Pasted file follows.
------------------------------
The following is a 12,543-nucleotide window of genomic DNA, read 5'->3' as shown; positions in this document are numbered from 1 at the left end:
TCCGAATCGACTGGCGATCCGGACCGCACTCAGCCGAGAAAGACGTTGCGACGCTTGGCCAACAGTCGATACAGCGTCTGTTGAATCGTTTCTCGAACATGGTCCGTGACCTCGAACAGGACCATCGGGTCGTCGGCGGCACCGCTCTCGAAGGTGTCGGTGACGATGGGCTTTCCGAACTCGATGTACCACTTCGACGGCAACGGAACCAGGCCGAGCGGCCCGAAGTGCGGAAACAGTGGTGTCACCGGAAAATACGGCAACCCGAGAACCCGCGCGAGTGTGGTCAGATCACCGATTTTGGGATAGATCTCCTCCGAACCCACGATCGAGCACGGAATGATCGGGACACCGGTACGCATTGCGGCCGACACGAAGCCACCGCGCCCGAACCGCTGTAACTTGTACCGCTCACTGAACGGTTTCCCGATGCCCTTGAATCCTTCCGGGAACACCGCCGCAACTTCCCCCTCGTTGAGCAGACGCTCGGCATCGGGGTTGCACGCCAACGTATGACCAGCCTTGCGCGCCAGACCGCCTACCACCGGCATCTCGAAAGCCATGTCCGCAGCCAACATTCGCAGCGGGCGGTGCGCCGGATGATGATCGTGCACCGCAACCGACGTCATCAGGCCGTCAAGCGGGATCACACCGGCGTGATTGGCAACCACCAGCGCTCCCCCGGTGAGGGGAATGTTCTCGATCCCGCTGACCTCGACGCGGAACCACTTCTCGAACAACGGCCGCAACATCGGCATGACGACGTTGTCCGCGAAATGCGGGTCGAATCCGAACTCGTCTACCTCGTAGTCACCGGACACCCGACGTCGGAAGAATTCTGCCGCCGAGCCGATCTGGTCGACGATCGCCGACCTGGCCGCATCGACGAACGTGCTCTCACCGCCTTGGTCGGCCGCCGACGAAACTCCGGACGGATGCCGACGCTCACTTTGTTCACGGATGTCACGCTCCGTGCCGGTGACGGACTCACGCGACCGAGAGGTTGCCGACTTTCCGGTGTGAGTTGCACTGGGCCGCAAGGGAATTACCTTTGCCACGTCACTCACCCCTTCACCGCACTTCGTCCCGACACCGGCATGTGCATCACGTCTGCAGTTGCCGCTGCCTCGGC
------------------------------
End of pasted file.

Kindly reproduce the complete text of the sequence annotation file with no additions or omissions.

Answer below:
The following is a 12,543-nucleotide window of genomic DNA, read 5'->3' as shown; positions in this document are numbered from 1 at the left end:
TCCGAATCGACTGGCGATCCGGACCGCACTCAGCCGAGAAAGACGTTGCGACGCTTGGCCAACAGTCGATACAGCGTCTGTTGAATCGTTTCTCGAACATGGTCCGTGACCTCGAACAGGACCATCGGGTCGTCGGCGGCACCGCTCTCGAAGGTGTCGGTGACGATGGGCTTTCCGAACTCGATGTACCACTTCGACGGCAACGGAACCAGGCCGAGCGGCCCGAAGTGCGGAAACAGTGGTGTCACCGGAAAATACGGCAACCCGAGAACCCGCGCGAGTGTGGTCAGATCACCGATTTTGGGATAGATCTCCTCCGAACCCACGATCGAGCACGGAATGATCGGGACACCGGTACGCATTGCGGCCGACACGAAGCCACCGCGCCCGAACCGCTGTAACTTGTACCGCTCACTGAACGGTTTCCCGATGCCCTTGAATCCTTCCGGGAACACCGCCGCAACTTCCCCCTCGTTGAGCAGACGCTCGGCATCGGGGTTGCACGCCAACGTATGACCAGCCTTGCGCGCCAGACCGCCTACCACCGGCATCTCGAAAGCCATGTCCGCAGCCAACATTCGCAGCGGGCGGTGCGCCGGATGATGATCGTGCACCGCAACCGACGTCATCAGGCCGTCAAGCGGGATCACACCGGCGTGATTGGCAACCACCAGCGCTCCCCCGGTGAGGGGAATGTTCTCGATCCCGCTGACCTCGACGCGGAACCACTTCTCGAACAACGGCCGCAACATCGGCATGACGACGTTGTCCGCGAAATGCGGGTCGAATCCGAACTCGTCTACCTCGTAGTCACCGGACACCCGACGTCGGAAGAATTCTGCCGCCGAGCCGATCTGGTCGACGATCGCCGACCTGGCCGCATCGACGAACGTGCTCTCACCGCCTTGGTCGGCCGCCGACGAAACTCCGGACGGATGCCGACGCTCACTTTGTTCACGGATGTCACGCTCCGTGCCGGTGACGGACTCACGCGACCGAGAGGTTGCCGACTTTCCGGTGTGAGTTGCACTGGGCCGCAAGGGAATTACCTTTGCCACGTCACTCACCCCTTCACCGCACTTCGTCCCGACACCGGCATGTGCATCACGTCTGCAGTTGCCGCTGCCTCGGC